The Edge Effect, 2012 by Daniel Kukla_
"In March of 2012, I was awarded an artist's residency by the United States National Park Service in southern California’s Joshua Tree National Park. While staying in the Park, I spent much of my time visiting the borderlands of the park and the areas where the low Sonoran desert meets the high Mojave desert. While hiking and driving, I caught glimpses of the border space created by the meeting of distinct ecosystems in juxtaposition, referred to as the Edge Effect in the ecological sciences. To document this unique confluence of terrains, I hiked out a large mirror and painter’s easel into the wilderness and captured opposing elements within the environment. Using a single visual plane, this series of images unifies the play of temporal phenomena, contrasts of color and texture, and natural interactions of the environment itself." - Daniel Kukla. See more;
There is a short interview about this project at guernica mag.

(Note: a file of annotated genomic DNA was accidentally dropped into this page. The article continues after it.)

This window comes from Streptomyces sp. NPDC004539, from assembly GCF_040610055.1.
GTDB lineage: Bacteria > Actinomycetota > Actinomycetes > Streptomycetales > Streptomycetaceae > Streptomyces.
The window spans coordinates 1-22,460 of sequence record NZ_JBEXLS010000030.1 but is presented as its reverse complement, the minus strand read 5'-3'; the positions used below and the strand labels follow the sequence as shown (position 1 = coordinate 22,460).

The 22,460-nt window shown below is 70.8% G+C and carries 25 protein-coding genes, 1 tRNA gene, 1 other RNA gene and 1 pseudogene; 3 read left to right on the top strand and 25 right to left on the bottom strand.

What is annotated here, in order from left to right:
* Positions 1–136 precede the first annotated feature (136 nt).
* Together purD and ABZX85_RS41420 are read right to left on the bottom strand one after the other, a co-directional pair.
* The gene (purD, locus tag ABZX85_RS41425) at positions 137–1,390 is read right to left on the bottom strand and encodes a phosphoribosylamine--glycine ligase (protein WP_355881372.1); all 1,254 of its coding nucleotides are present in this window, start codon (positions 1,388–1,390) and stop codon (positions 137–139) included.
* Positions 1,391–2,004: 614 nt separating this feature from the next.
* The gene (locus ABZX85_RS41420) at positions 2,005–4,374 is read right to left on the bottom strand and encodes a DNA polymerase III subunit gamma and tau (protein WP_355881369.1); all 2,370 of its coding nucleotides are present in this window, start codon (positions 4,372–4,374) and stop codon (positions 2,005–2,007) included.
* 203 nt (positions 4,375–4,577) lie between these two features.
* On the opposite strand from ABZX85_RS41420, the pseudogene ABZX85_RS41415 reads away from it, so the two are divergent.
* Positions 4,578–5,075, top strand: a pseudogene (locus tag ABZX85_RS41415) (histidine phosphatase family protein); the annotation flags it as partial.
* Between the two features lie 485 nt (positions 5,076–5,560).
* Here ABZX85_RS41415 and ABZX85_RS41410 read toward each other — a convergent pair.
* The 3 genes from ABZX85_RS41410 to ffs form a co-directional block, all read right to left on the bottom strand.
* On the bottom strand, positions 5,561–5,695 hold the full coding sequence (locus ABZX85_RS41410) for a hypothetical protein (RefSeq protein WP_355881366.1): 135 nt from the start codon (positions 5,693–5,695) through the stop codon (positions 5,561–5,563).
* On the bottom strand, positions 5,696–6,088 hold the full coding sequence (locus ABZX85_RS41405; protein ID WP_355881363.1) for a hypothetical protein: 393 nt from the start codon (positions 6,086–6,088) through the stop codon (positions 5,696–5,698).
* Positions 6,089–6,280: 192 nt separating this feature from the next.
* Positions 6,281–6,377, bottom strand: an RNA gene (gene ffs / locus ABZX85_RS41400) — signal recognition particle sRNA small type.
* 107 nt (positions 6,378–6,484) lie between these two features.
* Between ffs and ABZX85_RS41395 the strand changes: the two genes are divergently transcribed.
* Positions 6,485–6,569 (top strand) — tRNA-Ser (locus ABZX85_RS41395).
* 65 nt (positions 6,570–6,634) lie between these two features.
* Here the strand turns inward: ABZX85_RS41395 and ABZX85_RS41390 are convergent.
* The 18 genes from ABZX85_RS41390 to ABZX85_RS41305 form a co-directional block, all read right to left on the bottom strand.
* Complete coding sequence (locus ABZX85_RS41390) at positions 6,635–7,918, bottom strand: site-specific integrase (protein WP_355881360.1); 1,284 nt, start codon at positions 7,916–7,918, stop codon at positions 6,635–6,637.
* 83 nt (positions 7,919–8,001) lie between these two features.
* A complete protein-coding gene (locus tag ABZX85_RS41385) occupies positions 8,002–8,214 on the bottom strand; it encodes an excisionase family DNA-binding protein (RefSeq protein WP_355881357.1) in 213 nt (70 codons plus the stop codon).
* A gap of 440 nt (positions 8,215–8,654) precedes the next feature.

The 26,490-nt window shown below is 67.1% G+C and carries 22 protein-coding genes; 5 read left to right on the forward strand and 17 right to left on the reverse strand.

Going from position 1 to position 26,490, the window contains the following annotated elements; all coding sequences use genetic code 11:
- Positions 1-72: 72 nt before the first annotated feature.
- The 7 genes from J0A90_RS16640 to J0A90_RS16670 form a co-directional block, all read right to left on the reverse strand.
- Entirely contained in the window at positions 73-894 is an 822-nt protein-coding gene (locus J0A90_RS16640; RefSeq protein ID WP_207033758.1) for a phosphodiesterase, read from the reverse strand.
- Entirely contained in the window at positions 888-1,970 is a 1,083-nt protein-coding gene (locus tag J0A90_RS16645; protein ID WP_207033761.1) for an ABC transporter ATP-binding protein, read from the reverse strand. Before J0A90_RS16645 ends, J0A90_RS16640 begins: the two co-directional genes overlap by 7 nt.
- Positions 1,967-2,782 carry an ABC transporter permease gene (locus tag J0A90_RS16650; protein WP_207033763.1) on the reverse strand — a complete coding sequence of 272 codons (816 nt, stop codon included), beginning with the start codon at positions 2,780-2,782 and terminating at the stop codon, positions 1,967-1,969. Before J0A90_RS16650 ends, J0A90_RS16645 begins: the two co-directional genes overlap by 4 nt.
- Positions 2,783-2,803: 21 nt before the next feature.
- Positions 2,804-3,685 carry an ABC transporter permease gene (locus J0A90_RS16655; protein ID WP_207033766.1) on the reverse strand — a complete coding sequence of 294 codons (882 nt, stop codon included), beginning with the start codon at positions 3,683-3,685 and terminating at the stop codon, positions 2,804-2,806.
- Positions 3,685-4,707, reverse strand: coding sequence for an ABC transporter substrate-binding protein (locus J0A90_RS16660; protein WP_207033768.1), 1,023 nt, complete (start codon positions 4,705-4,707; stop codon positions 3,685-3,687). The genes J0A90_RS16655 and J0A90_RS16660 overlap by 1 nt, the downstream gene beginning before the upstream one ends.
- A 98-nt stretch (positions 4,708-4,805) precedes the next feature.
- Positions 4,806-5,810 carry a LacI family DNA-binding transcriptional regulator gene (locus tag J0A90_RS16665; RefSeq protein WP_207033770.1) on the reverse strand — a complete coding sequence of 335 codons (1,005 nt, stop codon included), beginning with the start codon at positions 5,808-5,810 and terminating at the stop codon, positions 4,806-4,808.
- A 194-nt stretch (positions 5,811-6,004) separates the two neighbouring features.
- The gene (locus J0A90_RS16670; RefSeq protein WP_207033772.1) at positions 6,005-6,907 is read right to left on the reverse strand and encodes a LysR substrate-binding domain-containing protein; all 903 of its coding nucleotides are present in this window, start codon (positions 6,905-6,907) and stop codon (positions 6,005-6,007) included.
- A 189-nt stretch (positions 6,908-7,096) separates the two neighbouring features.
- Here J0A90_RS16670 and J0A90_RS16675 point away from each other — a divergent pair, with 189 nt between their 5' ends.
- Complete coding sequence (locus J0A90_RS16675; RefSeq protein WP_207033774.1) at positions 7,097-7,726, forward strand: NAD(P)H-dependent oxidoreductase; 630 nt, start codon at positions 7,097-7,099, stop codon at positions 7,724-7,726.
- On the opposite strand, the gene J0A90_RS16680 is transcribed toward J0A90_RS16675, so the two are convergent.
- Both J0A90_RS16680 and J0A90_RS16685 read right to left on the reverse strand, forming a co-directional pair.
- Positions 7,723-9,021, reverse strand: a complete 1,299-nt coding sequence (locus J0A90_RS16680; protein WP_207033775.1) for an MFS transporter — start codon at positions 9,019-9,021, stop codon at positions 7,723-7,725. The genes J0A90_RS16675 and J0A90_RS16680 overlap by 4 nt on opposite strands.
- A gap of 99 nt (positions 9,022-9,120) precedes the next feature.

"We, as humans, go to great lengths to satisfy our desire for a connection with the natural world, especially in our interactions with wild and exotic animals. Zoos are the primary site for this relationship, but they often obscure the conflicts inherent in maintaining and displaying captive wild animals. In this series, I photographed the interiors of animal enclosures at 12 different zoos across the U.S and Europe. These images invite the viewer to question the role of these constructed habitats, and explore the motivations behind collecting, preserving, and controlling the natural world." - Daniel Kukla.
via | Kenmat